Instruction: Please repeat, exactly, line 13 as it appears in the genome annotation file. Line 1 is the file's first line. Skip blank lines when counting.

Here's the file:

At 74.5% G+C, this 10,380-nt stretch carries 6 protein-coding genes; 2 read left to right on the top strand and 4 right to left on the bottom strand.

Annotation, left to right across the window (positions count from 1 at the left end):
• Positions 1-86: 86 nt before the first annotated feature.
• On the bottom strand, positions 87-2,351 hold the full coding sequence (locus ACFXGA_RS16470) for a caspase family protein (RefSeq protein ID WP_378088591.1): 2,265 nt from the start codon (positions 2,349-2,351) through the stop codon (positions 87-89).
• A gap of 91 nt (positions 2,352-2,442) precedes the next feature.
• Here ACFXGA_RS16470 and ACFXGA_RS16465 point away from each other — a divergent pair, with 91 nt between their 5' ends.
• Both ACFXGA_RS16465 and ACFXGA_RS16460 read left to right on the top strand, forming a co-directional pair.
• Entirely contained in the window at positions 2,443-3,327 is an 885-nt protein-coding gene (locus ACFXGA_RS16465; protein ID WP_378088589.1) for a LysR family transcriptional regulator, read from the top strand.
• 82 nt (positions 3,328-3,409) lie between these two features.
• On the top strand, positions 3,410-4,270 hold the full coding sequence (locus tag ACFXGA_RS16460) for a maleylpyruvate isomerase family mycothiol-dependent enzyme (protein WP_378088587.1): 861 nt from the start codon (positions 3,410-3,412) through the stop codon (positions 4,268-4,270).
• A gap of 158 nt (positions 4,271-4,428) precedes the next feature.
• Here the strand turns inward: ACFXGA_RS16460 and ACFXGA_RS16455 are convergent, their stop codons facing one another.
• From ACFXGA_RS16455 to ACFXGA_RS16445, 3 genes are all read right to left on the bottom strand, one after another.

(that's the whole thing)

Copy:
• From ACFXGA_RS16455 to ACFXGA_RS16445, 3 genes are all read right to left on the bottom strand, one after another.